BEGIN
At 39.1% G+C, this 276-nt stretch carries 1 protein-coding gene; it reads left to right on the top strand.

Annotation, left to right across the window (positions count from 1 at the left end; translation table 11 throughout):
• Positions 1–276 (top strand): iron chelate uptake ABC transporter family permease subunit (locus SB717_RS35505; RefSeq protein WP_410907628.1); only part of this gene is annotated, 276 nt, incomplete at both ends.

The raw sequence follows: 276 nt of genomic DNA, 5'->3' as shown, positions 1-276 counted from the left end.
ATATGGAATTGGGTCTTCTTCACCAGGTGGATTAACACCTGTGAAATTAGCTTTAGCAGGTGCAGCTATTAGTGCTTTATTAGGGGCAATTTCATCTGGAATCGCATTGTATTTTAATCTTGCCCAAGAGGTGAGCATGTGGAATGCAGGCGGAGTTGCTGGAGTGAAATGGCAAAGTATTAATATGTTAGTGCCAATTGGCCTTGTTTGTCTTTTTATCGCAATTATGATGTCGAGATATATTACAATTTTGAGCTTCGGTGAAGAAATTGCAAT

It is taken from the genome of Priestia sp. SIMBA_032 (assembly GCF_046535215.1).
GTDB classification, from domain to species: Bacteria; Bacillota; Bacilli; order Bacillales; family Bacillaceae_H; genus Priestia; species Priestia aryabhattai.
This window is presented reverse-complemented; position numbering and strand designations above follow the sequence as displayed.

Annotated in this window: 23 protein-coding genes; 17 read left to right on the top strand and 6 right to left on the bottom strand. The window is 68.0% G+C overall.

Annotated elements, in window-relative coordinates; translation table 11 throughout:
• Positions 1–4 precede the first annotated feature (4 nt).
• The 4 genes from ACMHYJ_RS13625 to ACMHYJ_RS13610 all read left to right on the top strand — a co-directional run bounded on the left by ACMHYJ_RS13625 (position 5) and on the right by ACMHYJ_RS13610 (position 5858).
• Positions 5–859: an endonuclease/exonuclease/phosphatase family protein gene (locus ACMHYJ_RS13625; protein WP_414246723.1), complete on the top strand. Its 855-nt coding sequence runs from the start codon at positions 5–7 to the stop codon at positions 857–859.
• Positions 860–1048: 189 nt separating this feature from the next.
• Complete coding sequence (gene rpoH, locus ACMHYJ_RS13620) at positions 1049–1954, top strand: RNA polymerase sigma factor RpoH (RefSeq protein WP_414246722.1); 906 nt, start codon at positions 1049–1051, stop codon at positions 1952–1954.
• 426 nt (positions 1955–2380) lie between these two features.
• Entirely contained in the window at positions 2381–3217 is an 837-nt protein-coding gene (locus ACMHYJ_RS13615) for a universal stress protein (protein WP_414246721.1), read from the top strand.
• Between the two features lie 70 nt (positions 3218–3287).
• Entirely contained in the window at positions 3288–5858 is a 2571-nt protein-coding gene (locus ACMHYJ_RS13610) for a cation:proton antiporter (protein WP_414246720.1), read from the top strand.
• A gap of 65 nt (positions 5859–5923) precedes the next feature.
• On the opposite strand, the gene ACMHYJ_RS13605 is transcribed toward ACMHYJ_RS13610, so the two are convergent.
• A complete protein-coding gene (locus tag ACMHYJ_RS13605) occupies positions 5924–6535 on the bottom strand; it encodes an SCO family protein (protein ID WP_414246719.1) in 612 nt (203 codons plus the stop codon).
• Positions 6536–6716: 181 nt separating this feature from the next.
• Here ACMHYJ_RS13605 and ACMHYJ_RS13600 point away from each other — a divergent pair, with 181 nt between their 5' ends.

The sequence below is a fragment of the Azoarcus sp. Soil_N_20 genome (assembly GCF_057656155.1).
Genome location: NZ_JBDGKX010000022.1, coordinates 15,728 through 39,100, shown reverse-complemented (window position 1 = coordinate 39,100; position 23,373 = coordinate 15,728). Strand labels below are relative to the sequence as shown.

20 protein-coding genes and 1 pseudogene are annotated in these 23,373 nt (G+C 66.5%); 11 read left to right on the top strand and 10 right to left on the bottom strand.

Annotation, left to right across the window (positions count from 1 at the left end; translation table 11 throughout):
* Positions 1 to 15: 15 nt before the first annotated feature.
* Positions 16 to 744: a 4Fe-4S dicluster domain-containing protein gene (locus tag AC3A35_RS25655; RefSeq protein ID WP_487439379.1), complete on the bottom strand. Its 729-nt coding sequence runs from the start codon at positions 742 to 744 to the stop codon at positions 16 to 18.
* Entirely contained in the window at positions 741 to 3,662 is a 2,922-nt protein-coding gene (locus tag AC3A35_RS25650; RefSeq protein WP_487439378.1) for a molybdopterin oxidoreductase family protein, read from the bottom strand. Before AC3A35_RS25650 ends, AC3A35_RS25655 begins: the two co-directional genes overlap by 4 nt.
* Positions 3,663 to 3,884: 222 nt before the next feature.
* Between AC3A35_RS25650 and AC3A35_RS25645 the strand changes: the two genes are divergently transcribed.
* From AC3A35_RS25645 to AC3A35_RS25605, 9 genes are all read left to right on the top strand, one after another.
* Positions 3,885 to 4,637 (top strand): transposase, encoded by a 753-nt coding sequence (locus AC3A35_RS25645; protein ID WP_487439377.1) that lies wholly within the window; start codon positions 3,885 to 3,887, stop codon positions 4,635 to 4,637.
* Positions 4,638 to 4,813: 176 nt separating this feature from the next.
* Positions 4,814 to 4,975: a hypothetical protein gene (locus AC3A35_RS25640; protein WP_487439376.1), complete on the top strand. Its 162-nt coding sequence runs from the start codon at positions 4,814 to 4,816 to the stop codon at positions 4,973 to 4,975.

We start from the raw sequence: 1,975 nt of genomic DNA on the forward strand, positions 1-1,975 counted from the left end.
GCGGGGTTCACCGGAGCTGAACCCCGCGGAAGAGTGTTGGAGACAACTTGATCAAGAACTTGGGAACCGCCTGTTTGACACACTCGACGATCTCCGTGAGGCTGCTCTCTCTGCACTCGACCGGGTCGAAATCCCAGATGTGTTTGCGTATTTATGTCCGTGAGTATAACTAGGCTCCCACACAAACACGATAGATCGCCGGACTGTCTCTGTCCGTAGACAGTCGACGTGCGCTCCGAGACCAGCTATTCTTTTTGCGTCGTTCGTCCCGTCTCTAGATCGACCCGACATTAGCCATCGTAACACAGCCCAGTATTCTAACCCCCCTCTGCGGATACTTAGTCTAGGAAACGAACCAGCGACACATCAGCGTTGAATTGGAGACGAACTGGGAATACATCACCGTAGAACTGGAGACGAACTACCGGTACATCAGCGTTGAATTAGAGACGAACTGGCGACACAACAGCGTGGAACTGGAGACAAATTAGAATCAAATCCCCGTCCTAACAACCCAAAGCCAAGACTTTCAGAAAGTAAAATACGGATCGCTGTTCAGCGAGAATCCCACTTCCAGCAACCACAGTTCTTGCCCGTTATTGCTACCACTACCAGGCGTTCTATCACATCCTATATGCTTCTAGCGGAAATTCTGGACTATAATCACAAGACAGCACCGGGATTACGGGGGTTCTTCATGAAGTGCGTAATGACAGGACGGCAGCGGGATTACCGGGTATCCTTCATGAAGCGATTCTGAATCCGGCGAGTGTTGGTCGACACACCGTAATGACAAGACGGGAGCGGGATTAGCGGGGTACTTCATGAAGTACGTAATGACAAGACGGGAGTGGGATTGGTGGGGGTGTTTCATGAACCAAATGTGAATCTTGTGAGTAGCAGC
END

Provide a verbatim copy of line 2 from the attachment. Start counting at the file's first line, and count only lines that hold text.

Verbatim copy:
Annotation, left to right across the window (positions count from 1 at the left end; translation table 11 throughout):